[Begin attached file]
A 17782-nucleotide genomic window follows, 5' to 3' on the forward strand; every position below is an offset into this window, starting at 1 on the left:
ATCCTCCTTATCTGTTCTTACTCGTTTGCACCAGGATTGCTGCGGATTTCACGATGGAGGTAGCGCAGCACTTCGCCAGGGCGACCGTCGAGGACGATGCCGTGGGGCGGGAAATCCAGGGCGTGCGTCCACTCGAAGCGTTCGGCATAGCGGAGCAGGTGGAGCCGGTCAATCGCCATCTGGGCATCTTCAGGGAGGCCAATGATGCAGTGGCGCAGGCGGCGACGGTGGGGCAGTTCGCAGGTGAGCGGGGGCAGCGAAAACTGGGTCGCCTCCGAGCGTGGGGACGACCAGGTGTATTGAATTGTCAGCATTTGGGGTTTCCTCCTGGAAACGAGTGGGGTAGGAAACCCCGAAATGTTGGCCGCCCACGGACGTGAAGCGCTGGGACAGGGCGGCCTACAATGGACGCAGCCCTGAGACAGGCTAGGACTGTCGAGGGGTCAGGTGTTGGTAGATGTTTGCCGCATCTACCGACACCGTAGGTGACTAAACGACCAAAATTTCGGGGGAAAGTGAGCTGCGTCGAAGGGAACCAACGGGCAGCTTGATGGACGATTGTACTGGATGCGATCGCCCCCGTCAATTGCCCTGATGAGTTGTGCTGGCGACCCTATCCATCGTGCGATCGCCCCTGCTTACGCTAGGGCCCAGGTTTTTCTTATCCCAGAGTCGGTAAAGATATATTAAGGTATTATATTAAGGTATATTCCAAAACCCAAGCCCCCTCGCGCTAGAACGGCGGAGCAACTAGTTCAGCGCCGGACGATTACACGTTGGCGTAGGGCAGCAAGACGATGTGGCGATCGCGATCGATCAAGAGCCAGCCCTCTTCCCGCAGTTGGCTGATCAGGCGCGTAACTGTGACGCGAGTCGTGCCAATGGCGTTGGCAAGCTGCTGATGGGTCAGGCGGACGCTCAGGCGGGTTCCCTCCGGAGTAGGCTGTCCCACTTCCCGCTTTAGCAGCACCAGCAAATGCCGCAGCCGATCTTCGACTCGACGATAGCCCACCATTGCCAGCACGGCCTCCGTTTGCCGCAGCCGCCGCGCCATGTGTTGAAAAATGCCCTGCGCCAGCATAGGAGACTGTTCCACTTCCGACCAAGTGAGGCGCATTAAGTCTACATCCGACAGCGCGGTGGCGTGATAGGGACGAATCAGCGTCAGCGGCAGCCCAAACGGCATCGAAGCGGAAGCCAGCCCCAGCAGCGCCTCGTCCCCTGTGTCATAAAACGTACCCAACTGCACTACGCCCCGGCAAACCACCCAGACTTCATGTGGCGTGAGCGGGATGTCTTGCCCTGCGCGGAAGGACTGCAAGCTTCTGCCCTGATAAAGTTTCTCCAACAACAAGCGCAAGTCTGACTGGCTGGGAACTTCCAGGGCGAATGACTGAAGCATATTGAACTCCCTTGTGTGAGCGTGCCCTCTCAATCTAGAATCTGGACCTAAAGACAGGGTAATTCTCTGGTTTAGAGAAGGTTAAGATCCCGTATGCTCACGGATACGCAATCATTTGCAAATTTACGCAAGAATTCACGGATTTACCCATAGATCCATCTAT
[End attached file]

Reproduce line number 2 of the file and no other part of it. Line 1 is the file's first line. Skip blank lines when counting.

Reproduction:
ATCCTCCTTATCTGTTCTTACTCGTTTGCACCAGGATTGCTGCGGATTTCACGATGGAGGTAGCGCAGCACTTCGCCAGGGCGACCGTCGAGGACGATGCCGTGGGGCGGGAAATCCAGGGCGTGCGTCCACTCGAAGCGTTCGGCATAGCGGAGCAGGTGGAGCCGGTCAATCGCCATCTGGGCATCTTCAGGGAGGCCAATGATGCAGTGGCGCAGGCGGCGACGGTGGGGCAGTTCGCAGGTGAGCGGGGGCAGCGAAAACTGGGTCGCCTCCGAGCGTGGGGACGACCAGGTGTATTGAATTGTCAGCATTTGGGGTTTCCTCCTGGAAACGAGTGGGGTAGGAAACCCCGAAATGTTGGCCGCCCACGGACGTGAAGCGCTGGGACAGGGCGGCCTACAATGGACGCAGCCCTGAGACAGGCTAGGACTGTCGAGGGGTCAGGTGTTGGTAGATGTTTGCCGCATCTACCGACACCGTAGGTGACTAAACGACCAAAATTTCGGGGGAAAGTGAGCTGCGTCGAAGGGAACCAACGGGCAGCTTGATGGACGATTGTACTGGATGCGATCGCCCCCGTCAATTGCCCTGATGAGTTGTGCTGGCGACCCTATCCATCGTGCGATCGCCCCTGCTTACGCTAGGGCCCAGGTTTTTCTTATCCCAGAGTCGGTAAAGATATATTAAGGTATTATATTAAGGTATATTCCAAAACCCAAGCCCCCTCGCGCTAGAACGGCGGAGCAACTAGTTCAGCGCCGGACGATTACACGTTGGCGTAGGGCAGCAAGACGATGTGGCGATCGCGATCGATCAAGAGCCAGCCCTCTTCCCGCAGTTGGCTGATCAGGCGCGTAACTGTGACGCGAGTCGTGCCAATGGCGTTGGCAAGCTGCTGATGGGTCAGGCGGACGCTCAGGCGGGTTCCCTCCGGAGTAGGCTGTCCCACTTCCCGCTTTAGCAGCACCAGCAAATGCCGCAGCCGATCTTCGACTCGACGATAGCCCACCATTGCCAGCACGGCCTCCGTTTGCCGCAGCCGCCGCGCCATGTGTTGAAAAATGCCCTGCGCCAGCATAGGAGACTGTTCCACTTCCGACCAAGTGAGGCGCATTAAGTCTACATCCGACAGCGCGGTGGCGTGATAGGGACGAATCAGCGTCAGCGGCAGCCCAAACGGCATCGAAGCGGAAGCCAGCCCCAGCAGCGCCTCGTCCCCTGTGTCATAAAACGTACCCAACTGCACTACGCCCCGGCAAACCACCCAGACTTCATGTGGCGTGAGCGGGATGTCTTGCCCTGCGCGGAAGGACTGCAAGCTTCTGCCCTGATAAAGTTTCTCCAACAACAAGCGCAAGTCTGACTGGCTGGGAACTTCCAGGGCGAATGACTGAAGCATATTGAACTCCCTTGTGTGAGCGTGCCCTCTCAATCTAGAATCTGGACCTAAAGACAGGGTAATTCTCTGGTTTAGAGAAGGTTAAGATCCCGTATGCTCACGGATACGCAATCATTTGCAAATTTACGCAAGAATTCACGGATTTACCCATAGATCCATCTAT